The Financial Epiphany
I recently interviewed my nephew James about building wealth. His experiences were similar to mine, explaining wealth accumulation can be accomplished by paying off your debts; not only high-interest debt, but also paying off your mortgage as soon as you can.
I was in my late 40s the first time I filled out a Retirement Plan Income Calculator. After carefully following the instructions, the conclusion was painfully obvious: I was in trouble and would never be able to retire unless I changed my spending and saving habits radically. I called it my “financial epiphany.”
Webster defines epiphany as:
- an intuitive grasp of reality through something (such as an event) usually simple and striking
- an illuminating discovery, realization, or disclosure
- a revealing scene or moment
The real challenge was building a workable plan to get out of debt, and to accumulate and compound wealth. It’s pretty hard to save when the majority of your income is spent on monthly payments for borrowed money. That had to stop.
As he emphasized, building a financial plan, and having it work means both marriage partners have to buy in and work together – or it flat won’t work.
James and his wife managed to pay off their home mortgage in their late 30s and will have the mortgage paid off on their summer cabin in a few short years. He encouraged me to help his generation understand the details of home mortgage interest, and how much interest you actually pay.
UNDERSTANDING A HOME MORTGAGE
I like the Calculator.net loan calculation tool which allows you to work with all the variables.
Let’s take a hypothetical couple, Sam and Suzy Jones, both age 28, with a combined gross income of $100,000. They want to buy a $300,000 home, 20% down and qualify for a 30-year mortgage at 6%. To simplify things, we will assume their first payment is January 2024. Their monthly payment is $1438.92/month before taxes and insurance.
They understood that paying the mortgage as scheduled will last until age 58; and their accumulated interest is more than their mortgage principal. The amortization schedule showed, for the first several years, they were paying a lot of interest, while their mortgage balance barely moved.
It wasn’t until payment 223 (18 years and 7 months) that the monthly principal payment would be more than the interest.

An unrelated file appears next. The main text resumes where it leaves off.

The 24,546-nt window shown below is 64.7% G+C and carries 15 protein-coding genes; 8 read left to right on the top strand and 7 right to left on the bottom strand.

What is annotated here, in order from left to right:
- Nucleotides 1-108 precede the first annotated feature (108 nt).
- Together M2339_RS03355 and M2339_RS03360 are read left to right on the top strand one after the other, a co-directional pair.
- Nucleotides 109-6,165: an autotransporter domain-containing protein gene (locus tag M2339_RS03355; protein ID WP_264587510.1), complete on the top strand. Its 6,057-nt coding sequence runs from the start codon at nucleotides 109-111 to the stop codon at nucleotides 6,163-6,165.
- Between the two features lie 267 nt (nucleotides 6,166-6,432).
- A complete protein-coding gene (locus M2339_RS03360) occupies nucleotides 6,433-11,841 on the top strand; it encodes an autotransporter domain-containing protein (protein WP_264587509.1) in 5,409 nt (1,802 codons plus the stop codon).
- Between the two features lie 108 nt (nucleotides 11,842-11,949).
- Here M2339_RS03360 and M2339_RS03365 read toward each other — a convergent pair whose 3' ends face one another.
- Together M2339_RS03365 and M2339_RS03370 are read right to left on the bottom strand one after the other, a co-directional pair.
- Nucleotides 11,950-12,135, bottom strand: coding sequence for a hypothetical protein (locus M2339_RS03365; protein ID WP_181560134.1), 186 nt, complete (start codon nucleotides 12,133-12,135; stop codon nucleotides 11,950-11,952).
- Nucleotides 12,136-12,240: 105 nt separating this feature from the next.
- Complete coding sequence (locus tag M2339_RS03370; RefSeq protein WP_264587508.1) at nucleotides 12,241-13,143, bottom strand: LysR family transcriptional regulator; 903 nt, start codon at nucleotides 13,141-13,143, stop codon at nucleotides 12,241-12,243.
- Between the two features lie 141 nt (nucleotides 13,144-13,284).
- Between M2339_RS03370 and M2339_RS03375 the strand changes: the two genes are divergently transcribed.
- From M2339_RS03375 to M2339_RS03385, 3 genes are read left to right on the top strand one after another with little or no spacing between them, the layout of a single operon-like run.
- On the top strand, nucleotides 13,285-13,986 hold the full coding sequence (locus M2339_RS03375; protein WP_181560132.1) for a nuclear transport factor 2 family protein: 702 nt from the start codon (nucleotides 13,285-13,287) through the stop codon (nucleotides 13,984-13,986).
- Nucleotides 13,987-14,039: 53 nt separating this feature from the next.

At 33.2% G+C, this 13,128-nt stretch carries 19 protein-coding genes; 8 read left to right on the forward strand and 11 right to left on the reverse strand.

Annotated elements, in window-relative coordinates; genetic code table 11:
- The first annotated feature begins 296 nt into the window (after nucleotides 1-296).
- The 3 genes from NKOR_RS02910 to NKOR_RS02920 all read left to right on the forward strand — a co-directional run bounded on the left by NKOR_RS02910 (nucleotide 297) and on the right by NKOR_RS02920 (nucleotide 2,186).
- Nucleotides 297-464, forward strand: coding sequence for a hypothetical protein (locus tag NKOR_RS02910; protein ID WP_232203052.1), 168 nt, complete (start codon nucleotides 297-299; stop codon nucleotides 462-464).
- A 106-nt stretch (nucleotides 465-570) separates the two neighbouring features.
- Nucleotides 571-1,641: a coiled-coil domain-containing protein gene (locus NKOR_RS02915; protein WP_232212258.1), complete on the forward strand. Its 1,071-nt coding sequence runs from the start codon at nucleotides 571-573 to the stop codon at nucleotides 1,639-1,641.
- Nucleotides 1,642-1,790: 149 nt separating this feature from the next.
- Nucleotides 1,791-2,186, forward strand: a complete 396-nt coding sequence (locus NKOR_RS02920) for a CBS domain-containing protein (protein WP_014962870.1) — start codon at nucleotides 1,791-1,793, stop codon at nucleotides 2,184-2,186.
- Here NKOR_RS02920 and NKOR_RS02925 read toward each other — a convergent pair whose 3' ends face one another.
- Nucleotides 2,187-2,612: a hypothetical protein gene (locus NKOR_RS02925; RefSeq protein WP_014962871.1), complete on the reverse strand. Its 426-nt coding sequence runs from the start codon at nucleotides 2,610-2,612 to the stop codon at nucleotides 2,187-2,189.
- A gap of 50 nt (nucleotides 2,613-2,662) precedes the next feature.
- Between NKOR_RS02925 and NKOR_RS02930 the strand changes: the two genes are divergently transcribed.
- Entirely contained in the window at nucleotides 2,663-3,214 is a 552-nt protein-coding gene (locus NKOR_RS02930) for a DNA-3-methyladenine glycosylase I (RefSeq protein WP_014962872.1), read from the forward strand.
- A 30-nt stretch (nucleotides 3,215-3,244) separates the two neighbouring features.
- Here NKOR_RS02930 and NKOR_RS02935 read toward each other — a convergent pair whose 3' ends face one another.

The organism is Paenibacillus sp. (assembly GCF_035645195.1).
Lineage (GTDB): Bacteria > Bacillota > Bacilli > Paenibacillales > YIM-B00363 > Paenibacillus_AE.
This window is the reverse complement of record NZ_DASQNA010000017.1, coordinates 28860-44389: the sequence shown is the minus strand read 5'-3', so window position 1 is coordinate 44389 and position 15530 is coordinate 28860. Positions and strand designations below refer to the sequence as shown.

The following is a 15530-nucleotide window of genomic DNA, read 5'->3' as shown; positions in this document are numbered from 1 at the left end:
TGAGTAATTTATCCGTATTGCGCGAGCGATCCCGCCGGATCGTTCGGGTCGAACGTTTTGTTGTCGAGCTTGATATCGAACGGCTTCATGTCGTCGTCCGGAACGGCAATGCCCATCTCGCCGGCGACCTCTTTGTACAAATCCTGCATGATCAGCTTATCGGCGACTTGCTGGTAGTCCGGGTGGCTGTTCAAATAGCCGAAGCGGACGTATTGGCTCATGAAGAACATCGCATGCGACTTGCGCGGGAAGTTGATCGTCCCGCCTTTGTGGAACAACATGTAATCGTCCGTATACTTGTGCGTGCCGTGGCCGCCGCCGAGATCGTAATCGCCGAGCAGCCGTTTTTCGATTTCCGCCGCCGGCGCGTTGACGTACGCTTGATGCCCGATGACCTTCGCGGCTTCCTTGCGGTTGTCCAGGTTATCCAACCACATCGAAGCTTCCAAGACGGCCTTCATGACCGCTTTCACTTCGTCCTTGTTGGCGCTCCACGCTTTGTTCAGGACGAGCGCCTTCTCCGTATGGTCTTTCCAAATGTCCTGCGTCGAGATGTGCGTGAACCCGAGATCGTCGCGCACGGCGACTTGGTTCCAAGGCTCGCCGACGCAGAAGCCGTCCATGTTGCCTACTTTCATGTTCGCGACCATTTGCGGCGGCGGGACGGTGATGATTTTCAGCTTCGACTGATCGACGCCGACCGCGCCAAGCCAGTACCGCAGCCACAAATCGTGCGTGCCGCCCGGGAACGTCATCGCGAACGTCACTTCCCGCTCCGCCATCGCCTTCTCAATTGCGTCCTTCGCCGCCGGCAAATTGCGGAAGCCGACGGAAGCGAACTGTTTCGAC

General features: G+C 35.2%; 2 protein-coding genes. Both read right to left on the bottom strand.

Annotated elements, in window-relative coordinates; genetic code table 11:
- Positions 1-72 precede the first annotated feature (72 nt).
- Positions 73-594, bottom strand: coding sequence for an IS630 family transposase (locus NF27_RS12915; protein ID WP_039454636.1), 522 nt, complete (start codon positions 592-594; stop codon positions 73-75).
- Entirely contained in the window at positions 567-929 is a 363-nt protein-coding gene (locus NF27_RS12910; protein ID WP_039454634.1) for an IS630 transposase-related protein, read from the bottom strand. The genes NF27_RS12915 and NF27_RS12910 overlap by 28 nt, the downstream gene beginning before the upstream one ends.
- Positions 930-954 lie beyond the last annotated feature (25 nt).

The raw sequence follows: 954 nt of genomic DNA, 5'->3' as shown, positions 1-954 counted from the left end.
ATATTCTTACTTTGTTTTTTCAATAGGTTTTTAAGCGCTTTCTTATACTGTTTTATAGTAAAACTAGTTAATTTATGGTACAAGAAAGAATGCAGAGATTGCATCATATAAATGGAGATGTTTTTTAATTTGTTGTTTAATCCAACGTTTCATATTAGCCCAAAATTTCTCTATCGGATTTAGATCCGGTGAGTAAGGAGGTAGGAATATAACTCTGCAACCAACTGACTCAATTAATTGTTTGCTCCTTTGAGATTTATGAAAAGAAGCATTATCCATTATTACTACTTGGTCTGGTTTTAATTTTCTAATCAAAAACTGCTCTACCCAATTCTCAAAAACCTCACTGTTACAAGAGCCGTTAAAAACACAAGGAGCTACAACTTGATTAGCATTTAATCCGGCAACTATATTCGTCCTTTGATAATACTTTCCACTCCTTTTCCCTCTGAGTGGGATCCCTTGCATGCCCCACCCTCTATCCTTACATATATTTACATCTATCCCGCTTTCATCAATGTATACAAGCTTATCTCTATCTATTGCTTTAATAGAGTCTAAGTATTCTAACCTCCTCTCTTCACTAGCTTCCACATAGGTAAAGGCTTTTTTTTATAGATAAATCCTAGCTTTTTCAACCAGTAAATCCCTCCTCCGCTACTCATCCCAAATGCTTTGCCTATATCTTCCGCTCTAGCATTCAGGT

How could they have more of their payment go for principal?
The calculator allows testing different options. For example, if they paid their mortgage bi-weekly instead of monthly, they would knock almost 6 years off their mortgage.
Bi-weekly would mean one extra payment per year. They didn’t feel that would work for them so they looked at other alternatives. Their student loans will be paid off in four years, saving $250/month. What would happen if they increased their payment $250/month beginning in January 2028?
Sam and Suzy felt saving $71,203.32 in interest and paying off the mortgage in under 23 years was a high priority.
Other options would include changing the terms to a 25-year mortgage, which would increase their monthly payment to $1546.32, per month. Should interest rates drop, they could refinance at a lower rate, and keep their payment the same. If interest rates were to drop to 4%, they could refinance and pay their home off in 20 years or less.
They also agreed, whenever they got a raise, no matter how small, they would increase their monthly payments, knocking years off the life of the mortgage.
Most importantly, while they took out a 30-year mortgage, they both agreed to stay focused and pay it off well in advance.
My financial epiphany was similar. The financial planning conclusions scared me; a real wake-up call. I was on the road 40+ weeks annually and the constant travel was wearing me down. I wasn’t sure I could continue working as I was, get out of debt and retire without major changes.
Something clicked when I realized interest is really the cost of renting other people’s money? Once you spent the money, you had nothing to show for it. I needed to get out of the debt hole. I remember thinking, “How cool would it be to get to a point in life where you could pay cash for everything.” That became the goal….and it would take some time to get there.
We began paying off high-interest debt; credit cards with double-digit interest rates. Credit cards began paying rebates if you paid them off each month. We kept those with good rebates, and cut up the rest.
Our biggest dollar interest cost was our mortgage. We had to ask the bank for an amortization schedule, they never gave us one when we got our mortgage. Like Sam and Suzy, we were shocked at how much interest we were paying and how slowly the mortgage balance was coming down.
To complicate matters, I was paid straight commission and my income varied from month to month. I took a monthly draw against commissions and would settle up each quarter. I wanted low monthly mortgage payments; what if I had a bad couple of months?
When the end of the quarter came, it felt like a bonus. Too many times I spent way too much of it on the hottest, newest toys or whatever suited our fancy.
It was time to grow up and get serious about getting out of debt and really saving money for retirement. My biological clock was ticking. Once the credit card balances were gone, my wife and I agreed to take large portions each quarter and apply it to our mortgage.
The amortization printout was on several pages of computer paper with perforations on the sides for the printer sprockets. It showed a breakdown of each monthly payment – interest, principal and the remaining mortgage balance. When I made our first extra payment, I was excited, I paid off over two years of the mortgage with one check. I marked it on the paper and each quarter thereafter it was an exciting event to see how far ahead we could jump.